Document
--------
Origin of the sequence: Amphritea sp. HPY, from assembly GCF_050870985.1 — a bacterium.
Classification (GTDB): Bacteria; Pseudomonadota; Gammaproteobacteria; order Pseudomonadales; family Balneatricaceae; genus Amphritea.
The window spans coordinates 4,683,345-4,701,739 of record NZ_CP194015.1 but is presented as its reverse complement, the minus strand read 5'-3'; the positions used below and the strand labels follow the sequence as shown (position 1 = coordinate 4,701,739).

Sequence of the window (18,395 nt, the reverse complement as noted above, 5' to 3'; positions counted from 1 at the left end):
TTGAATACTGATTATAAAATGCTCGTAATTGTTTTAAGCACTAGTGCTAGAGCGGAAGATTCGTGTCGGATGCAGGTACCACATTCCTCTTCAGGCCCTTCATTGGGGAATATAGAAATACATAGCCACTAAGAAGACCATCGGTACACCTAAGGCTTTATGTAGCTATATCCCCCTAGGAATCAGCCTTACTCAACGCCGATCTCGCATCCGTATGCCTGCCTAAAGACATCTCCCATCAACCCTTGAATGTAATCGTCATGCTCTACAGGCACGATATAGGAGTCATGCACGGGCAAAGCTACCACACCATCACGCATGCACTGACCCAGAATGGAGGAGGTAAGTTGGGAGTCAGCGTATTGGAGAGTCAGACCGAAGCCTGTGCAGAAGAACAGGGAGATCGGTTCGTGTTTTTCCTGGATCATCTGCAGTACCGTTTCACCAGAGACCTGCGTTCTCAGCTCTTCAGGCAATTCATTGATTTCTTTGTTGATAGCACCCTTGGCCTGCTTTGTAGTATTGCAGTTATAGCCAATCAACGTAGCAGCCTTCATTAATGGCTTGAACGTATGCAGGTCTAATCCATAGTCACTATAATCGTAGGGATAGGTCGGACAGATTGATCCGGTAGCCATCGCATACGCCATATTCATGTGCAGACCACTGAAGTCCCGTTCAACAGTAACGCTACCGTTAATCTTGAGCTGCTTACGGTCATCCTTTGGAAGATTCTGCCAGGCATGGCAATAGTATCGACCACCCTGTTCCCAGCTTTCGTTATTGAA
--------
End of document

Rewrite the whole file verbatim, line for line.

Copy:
Origin of the sequence: Amphritea sp. HPY, from assembly GCF_050870985.1 — a bacterium.
Classification (GTDB): Bacteria; Pseudomonadota; Gammaproteobacteria; order Pseudomonadales; family Balneatricaceae; genus Amphritea.
The window spans coordinates 4,683,345-4,701,739 of record NZ_CP194015.1 but is presented as its reverse complement, the minus strand read 5'-3'; the positions used below and the strand labels follow the sequence as shown (position 1 = coordinate 4,701,739).

Sequence of the window (18,395 nt, the reverse complement as noted above, 5' to 3'; positions counted from 1 at the left end):
TTGAATACTGATTATAAAATGCTCGTAATTGTTTTAAGCACTAGTGCTAGAGCGGAAGATTCGTGTCGGATGCAGGTACCACATTCCTCTTCAGGCCCTTCATTGGGGAATATAGAAATACATAGCCACTAAGAAGACCATCGGTACACCTAAGGCTTTATGTAGCTATATCCCCCTAGGAATCAGCCTTACTCAACGCCGATCTCGCATCCGTATGCCTGCCTAAAGACATCTCCCATCAACCCTTGAATGTAATCGTCATGCTCTACAGGCACGATATAGGAGTCATGCACGGGCAAAGCTACCACACCATCACGCATGCACTGACCCAGAATGGAGGAGGTAAGTTGGGAGTCAGCGTATTGGAGAGTCAGACCGAAGCCTGTGCAGAAGAACAGGGAGATCGGTTCGTGTTTTTCCTGGATCATCTGCAGTACCGTTTCACCAGAGACCTGCGTTCTCAGCTCTTCAGGCAATTCATTGATTTCTTTGTTGATAGCACCCTTGGCCTGCTTTGTAGTATTGCAGTTATAGCCAATCAACGTAGCAGCCTTCATTAATGGCTTGAACGTATGCAGGTCTAATCCATAGTCACTATAATCGTAGGGATAGGTCGGACAGATTGATCCGGTAGCCATCGCATACGCCATATTCATGTGCAGACCACTGAAGTCCCGTTCAACAGTAACGCTACCGTTAATCTTGAGCTGCTTACGGTCATCCTTTGGAAGATTCTGCCAGGCATGGCAATAGTATCGACCACCCTGTTCCCAGCTTTCGTTATTGAA